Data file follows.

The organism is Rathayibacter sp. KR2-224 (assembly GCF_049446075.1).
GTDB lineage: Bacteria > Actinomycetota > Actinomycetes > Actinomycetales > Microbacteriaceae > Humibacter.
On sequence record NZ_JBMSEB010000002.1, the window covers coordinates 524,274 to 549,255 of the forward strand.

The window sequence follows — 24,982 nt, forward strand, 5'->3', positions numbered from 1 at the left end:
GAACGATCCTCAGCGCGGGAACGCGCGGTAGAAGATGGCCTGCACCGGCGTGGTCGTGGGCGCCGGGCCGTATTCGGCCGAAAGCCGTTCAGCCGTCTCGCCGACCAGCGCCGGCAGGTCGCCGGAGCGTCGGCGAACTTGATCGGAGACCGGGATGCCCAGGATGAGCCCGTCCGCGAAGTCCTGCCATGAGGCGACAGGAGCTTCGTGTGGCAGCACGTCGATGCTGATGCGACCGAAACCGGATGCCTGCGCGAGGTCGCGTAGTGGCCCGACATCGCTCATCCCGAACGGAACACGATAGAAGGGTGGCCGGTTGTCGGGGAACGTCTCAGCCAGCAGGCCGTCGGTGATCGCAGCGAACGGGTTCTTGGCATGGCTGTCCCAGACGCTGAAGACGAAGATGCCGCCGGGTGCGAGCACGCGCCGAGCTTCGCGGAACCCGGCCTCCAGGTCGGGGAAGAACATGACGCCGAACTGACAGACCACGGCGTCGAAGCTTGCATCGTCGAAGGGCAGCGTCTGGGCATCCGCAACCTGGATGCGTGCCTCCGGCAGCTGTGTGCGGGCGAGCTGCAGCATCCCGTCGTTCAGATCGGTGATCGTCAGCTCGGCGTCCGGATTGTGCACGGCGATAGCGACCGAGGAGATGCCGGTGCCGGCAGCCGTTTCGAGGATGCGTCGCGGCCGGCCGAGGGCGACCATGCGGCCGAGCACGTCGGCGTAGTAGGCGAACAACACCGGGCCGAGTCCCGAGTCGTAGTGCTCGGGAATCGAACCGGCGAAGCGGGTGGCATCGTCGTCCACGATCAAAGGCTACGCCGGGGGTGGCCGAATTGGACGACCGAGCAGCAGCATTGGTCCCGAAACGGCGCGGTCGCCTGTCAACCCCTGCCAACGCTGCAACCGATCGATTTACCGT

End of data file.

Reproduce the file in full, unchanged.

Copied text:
The organism is Rathayibacter sp. KR2-224 (assembly GCF_049446075.1).
GTDB lineage: Bacteria > Actinomycetota > Actinomycetes > Actinomycetales > Microbacteriaceae > Humibacter.
On sequence record NZ_JBMSEB010000002.1, the window covers coordinates 524,274 to 549,255 of the forward strand.

The window sequence follows — 24,982 nt, forward strand, 5'->3', positions numbered from 1 at the left end:
GAACGATCCTCAGCGCGGGAACGCGCGGTAGAAGATGGCCTGCACCGGCGTGGTCGTGGGCGCCGGGCCGTATTCGGCCGAAAGCCGTTCAGCCGTCTCGCCGACCAGCGCCGGCAGGTCGCCGGAGCGTCGGCGAACTTGATCGGAGACCGGGATGCCCAGGATGAGCCCGTCCGCGAAGTCCTGCCATGAGGCGACAGGAGCTTCGTGTGGCAGCACGTCGATGCTGATGCGACCGAAACCGGATGCCTGCGCGAGGTCGCGTAGTGGCCCGACATCGCTCATCCCGAACGGAACACGATAGAAGGGTGGCCGGTTGTCGGGGAACGTCTCAGCCAGCAGGCCGTCGGTGATCGCAGCGAACGGGTTCTTGGCATGGCTGTCCCAGACGCTGAAGACGAAGATGCCGCCGGGTGCGAGCACGCGCCGAGCTTCGCGGAACCCGGCCTCCAGGTCGGGGAAGAACATGACGCCGAACTGACAGACCACGGCGTCGAAGCTTGCATCGTCGAAGGGCAGCGTCTGGGCATCCGCAACCTGGATGCGTGCCTCCGGCAGCTGTGTGCGGGCGAGCTGCAGCATCCCGTCGTTCAGATCGGTGATCGTCAGCTCGGCGTCCGGATTGTGCACGGCGATAGCGACCGAGGAGATGCCGGTGCCGGCAGCCGTTTCGAGGATGCGTCGCGGCCGGCCGAGGGCGACCATGCGGCCGAGCACGTCGGCGTAGTAGGCGAACAACACCGGGCCGAGTCCCGAGTCGTAGTGCTCGGGAATCGAACCGGCGAAGCGGGTGGCATCGTCGTCCACGATCAAAGGCTACGCCGGGGGTGGCCGAATTGGACGACCGAGCAGCAGCATTGGTCCCGAAACGGCGCGGTCGCCTGTCAACCCCTGCCAACGCTGCAACCGATCGATTTACCGT